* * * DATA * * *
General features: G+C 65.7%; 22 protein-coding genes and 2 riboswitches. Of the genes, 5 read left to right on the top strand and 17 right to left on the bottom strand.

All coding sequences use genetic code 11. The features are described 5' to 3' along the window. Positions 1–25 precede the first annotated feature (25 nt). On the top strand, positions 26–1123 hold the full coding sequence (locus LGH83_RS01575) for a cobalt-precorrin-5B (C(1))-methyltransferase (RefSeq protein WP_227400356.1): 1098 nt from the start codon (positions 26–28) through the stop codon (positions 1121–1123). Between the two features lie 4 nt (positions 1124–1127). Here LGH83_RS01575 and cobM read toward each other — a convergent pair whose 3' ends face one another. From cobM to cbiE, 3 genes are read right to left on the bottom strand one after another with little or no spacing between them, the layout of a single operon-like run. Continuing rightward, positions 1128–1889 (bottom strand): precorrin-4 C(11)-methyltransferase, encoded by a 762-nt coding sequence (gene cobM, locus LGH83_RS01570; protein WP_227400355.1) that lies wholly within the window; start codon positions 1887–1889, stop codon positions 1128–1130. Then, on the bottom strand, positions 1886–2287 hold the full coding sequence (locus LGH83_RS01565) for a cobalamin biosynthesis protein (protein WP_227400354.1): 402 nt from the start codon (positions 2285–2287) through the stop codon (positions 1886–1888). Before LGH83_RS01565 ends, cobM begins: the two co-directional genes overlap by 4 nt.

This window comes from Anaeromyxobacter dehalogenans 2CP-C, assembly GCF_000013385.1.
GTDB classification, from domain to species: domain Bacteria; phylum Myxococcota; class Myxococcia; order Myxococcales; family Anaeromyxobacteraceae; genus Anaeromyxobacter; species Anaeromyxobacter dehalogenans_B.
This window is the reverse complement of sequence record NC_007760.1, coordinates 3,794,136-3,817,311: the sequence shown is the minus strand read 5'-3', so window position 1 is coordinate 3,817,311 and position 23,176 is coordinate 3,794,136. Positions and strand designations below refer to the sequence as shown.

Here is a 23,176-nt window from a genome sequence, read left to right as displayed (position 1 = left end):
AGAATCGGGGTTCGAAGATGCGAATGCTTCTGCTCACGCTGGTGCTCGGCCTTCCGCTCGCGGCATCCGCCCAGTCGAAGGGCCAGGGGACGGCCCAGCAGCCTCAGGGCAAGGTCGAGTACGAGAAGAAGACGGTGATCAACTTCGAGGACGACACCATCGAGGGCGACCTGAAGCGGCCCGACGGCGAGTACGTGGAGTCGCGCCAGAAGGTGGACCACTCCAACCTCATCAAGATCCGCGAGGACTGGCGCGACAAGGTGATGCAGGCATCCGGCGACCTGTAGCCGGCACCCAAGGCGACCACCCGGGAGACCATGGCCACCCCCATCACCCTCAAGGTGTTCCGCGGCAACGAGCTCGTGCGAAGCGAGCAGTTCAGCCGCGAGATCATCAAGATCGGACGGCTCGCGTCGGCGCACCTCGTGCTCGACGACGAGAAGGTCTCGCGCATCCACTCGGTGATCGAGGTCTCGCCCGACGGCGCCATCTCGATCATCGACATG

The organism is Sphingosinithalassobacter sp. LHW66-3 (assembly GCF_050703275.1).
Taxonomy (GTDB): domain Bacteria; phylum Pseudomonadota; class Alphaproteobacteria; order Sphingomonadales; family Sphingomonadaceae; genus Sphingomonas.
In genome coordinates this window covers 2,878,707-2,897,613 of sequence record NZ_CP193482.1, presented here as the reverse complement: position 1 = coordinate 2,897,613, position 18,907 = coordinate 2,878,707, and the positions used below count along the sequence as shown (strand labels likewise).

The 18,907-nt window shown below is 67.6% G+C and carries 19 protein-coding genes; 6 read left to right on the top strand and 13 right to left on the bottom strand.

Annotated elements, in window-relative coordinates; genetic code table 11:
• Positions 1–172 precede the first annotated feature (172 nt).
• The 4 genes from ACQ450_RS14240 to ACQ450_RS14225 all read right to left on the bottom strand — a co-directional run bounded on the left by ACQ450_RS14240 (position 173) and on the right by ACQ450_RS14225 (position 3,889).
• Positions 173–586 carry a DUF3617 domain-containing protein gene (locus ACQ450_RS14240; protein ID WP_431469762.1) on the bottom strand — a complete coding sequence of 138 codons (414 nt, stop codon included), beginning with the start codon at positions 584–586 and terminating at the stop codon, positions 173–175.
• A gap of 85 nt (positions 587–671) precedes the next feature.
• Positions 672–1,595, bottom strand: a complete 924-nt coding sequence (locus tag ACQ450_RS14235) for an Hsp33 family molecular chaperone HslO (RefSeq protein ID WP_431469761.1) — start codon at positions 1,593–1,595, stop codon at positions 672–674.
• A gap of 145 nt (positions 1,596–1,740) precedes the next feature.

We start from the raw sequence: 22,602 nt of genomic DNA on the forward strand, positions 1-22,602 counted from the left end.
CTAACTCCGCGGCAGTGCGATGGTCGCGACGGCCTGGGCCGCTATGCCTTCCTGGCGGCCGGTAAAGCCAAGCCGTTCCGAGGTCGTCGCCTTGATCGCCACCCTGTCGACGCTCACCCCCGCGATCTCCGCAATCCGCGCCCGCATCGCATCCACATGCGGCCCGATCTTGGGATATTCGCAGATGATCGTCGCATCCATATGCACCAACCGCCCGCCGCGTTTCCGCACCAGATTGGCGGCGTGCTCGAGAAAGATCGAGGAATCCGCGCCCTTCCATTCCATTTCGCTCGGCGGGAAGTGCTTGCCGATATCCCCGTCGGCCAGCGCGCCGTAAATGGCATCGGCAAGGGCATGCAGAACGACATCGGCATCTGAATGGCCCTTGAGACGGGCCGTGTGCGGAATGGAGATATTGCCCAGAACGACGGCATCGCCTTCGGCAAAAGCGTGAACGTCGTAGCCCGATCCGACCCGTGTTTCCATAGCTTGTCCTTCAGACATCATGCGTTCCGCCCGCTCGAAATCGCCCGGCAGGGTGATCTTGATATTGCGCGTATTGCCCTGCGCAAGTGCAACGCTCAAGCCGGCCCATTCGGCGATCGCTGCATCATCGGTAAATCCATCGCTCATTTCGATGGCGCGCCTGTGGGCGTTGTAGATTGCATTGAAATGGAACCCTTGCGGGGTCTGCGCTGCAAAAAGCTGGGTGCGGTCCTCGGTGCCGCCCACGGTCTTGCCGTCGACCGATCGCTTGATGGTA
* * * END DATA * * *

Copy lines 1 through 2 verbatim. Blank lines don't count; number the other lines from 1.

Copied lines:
General features: G+C 65.7%; 22 protein-coding genes and 2 riboswitches. Of the genes, 5 read left to right on the top strand and 17 right to left on the bottom strand.

All coding sequences use genetic code 11. The features are described 5' to 3' along the window. Positions 1–25 precede the first annotated feature (25 nt). On the top strand, positions 26–1123 hold the full coding sequence (locus LGH83_RS01575) for a cobalt-precorrin-5B (C(1))-methyltransferase (RefSeq protein WP_227400356.1): 1098 nt from the start codon (positions 26–28) through the stop codon (positions 1121–1123). Between the two features lie 4 nt (positions 1124–1127). Here LGH83_RS01575 and cobM read toward each other — a convergent pair whose 3' ends face one another. From cobM to cbiE, 3 genes are read right to left on the bottom strand one after another with little or no spacing between them, the layout of a single operon-like run. Continuing rightward, positions 1128–1889 (bottom strand): precorrin-4 C(11)-methyltransferase, encoded by a 762-nt coding sequence (gene cobM, locus LGH83_RS01570; protein WP_227400355.1) that lies wholly within the window; start codon positions 1887–1889, stop codon positions 1128–1130. Then, on the bottom strand, positions 1886–2287 hold the full coding sequence (locus LGH83_RS01565) for a cobalamin biosynthesis protein (protein WP_227400354.1): 402 nt from the start codon (positions 2285–2287) through the stop codon (positions 1886–1888). Before LGH83_RS01565 ends, cobM begins: the two co-directional genes overlap by 4 nt.